My Soil / My Self

Whether you like it or not, planning what you’re planting in the season ahead is less important than figuring out what you’ll be planting it in. Soil matters, and can spell the difference between healthy, beautiful plants that resist the malevolent forces of Mother Nature, or weak, pest-infested plants that you have to stop yourself from ripping out every time you see them.

 

If you accept the idea that we are what we eat – whether human or animal – it should be obvious that our plants live by a similar mantra. Feed them the equivalent of pizza and Costco cake muffins, and you won’t be harvesting fruits and vegetables rich in vitamins and minerals, you’ll be wondering why your tomatoes are stunted for the fifth year in a row.

Again, soil matters.

And new gardeners tend to overlook this crucial point in the quest to get something in the ground and growing. They go outside, look at their soil, and if it’s not forcing them to do something heroic, they call it good and stick in a tomato – throwing a handful of miscellaneous fertilizer into the hole first.

I understand the temptation. It’s very easy to get overwhelmed by the minutiae of soil health and avoid the issue all together. But one can only avoid something this critical for so long – particularly if growing vegetables. Who wants to put a huge amount of effort into weeding and watering a tomato plant only to watch it whimper and wane away?

But there are three major things at play here – not just the actual fertility of the soil as quantified by the holy trinity of Nitrogen, Phosphorus and Potassium (and various other micronutrients that never get top billing), but the composition of the soil, and its pH – the plant’s ‘soil environment’ if you will.

The successful gardener will be aware of all three. The frustrated gardener will get overwhelmed by the science and shut down.

How about we think of our plant’s environment the same way we’d think of our own? We’re not only affected by the nutrients we eat, but how deeply we can (and let ourselves) put down our roots – not to mention what we put them down into.

Introducing George….

Let’s say George eats nothing but nutrient-poor foods every day and lives in a high-stress working environment. He has little time for rest and never delves too deeply in the things that make life worth living – like friends, family and recreational activities. He has a nice house and yard, but never sees it because he works too many hours every day of the week.

Yet every night he takes a high dose vitamin of all the nutrients he’s been told he needs, and follows it up with the medications he’s been given to control the symptoms of various conditions he’s developed over the years. Once in a while he follows a fad diet – sure that it is the answer to low energy and mild depression – but goes back to his lifestyle in the end.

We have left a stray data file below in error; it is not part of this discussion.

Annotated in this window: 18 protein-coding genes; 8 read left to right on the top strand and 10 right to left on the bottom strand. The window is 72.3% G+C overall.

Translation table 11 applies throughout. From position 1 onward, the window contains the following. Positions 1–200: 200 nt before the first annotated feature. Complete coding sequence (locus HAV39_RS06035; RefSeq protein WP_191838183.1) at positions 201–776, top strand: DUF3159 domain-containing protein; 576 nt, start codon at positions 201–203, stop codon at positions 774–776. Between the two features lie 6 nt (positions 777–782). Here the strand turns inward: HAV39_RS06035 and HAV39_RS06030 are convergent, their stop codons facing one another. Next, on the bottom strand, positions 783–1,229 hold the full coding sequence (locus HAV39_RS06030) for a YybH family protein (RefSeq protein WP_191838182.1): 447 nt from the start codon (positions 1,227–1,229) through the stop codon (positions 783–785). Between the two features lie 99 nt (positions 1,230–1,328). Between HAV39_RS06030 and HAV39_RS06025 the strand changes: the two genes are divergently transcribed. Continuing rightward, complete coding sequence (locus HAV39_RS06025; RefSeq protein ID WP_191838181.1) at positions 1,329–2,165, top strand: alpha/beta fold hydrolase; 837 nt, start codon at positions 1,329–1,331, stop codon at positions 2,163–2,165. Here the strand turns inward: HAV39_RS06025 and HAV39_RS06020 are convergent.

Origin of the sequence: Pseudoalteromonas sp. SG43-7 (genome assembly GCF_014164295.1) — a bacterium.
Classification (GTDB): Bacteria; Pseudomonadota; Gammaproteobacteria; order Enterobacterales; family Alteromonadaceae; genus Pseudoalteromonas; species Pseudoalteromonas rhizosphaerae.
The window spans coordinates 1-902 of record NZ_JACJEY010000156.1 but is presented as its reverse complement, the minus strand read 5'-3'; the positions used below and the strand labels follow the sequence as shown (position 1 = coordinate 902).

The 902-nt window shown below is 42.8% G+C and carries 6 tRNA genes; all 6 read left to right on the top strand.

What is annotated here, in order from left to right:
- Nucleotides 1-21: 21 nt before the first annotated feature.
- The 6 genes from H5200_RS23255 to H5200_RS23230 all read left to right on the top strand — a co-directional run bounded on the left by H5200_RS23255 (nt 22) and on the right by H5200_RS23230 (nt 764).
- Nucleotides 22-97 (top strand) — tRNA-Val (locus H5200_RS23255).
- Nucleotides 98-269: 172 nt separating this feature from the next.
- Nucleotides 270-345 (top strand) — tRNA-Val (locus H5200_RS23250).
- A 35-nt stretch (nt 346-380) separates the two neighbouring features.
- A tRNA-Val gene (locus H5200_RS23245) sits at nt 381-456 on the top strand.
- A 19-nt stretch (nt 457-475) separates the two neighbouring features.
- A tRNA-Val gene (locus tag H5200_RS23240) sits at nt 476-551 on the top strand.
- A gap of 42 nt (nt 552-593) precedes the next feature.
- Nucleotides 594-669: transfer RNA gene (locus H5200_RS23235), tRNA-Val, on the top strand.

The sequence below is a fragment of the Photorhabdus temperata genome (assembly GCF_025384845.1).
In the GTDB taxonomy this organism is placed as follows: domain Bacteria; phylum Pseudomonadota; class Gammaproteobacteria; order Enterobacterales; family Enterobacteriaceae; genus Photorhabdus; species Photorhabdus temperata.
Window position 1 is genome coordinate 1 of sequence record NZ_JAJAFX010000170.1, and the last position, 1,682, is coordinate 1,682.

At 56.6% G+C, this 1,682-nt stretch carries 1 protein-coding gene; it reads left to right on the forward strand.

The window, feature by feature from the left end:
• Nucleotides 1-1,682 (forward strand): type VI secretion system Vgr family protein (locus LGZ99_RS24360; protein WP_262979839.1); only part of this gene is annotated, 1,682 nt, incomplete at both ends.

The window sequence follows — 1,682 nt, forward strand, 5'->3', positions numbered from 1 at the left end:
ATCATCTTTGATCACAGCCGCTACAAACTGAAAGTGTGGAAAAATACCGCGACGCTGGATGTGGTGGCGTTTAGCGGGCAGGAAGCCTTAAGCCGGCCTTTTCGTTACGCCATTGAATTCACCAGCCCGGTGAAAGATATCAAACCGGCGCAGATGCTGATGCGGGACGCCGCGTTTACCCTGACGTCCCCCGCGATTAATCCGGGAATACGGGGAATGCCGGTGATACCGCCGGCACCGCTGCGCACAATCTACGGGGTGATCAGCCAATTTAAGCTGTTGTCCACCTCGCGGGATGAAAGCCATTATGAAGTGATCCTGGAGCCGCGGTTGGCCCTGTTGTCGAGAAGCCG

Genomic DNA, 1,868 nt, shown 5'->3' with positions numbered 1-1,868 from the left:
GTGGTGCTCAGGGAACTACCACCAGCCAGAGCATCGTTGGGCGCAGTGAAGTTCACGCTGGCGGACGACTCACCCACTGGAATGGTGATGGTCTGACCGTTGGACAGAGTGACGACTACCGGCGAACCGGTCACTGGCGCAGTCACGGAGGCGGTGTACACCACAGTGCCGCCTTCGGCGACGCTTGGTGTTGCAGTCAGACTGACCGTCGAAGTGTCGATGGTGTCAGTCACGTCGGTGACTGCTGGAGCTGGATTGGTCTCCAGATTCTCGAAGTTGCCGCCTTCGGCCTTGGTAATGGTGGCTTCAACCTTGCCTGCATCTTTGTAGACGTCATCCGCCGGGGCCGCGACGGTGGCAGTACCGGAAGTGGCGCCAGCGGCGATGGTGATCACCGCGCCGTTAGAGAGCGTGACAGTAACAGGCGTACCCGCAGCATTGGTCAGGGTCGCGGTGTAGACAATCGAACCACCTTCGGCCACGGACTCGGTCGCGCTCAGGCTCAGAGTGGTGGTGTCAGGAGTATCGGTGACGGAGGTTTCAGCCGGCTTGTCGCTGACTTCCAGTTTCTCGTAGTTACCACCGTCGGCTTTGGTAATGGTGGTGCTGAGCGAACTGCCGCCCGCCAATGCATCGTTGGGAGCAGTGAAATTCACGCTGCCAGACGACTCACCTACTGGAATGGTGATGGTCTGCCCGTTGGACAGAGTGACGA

Who amongst us would think that lifestyle was healthy?

George’s roots aren’t deep. He’s never cultivated more than an inch below the surface. No amount of fad diets or multi-vitamins will compensate for the shallowness of that existence, and it slowly will show in George’s demeanor and overall health.

He needs more. He needs a rich soil, but even if he cultivates one, he’s going to need to make major changes in lifestyle to actually benefit from it.

If you accept the idea that we are what we eat – whether human or animal – it should be obvious that our plants live by a similar mantra.

Our plants need more too. You can throw handfuls of fertilizer at a tomato plant, but if your soil is too alkaline, it won’t be able to put those nutrients and minerals to good use. You can water your tomatoes every day, but if your soil is too sandy and lacks organic matter, it won’t be able to retain moisture around its roots. You can create a soil that appears to be deep, dark and rich, and yet possesses almost zero fertility.

Nutrients, Soil Composition and pH for our plants – Nutrients, Environment and Time for us.

Our plants need a complete picture to be healthy, just as we do. An abundance of one of those factors is not going to cut it.

Start small.

If you’ve been struggling with your vegetables, or are just starting out, why not experiment this year in a small part of your garden with healthier soil? Give it a deep application of organic matter such as compost, humus, leaf mold, or rotted manure early in the season.

When it’s time to plant, test the soil either through your state extension office or with a small kit you can pick up at the hardware store. If that finds your soil lacking in nutrients, it’s time to amend further with an organic fertilizer. (I love the Espoma line of products for their versatile, gentle formulas and ease of application).

Test your pH too. Chances are, it’s neutral, but if it’s not on the neutral to acid side, your plant may be struggling to take up all those lovely nutrients. This too can be cured with a soil acidifier according to instructions, and is best worked on over time.

Once you’ve got a handle on these three things, there’s even more to explore in the world of soil health, but my guess is, most people will see a huge difference by applying themselves here first. It’s usually the simple things that make the most difference – both to ourselves and our plants.

 

 


2018-02-23T21:12:45+00:00 By |

About the Author:

Marianne is the mother of two, wife of one and the voice of The Small Town Gardener. She gardens and writes from her home in the scenic (and exceptionally convenient) heart of Virginia's wine country.

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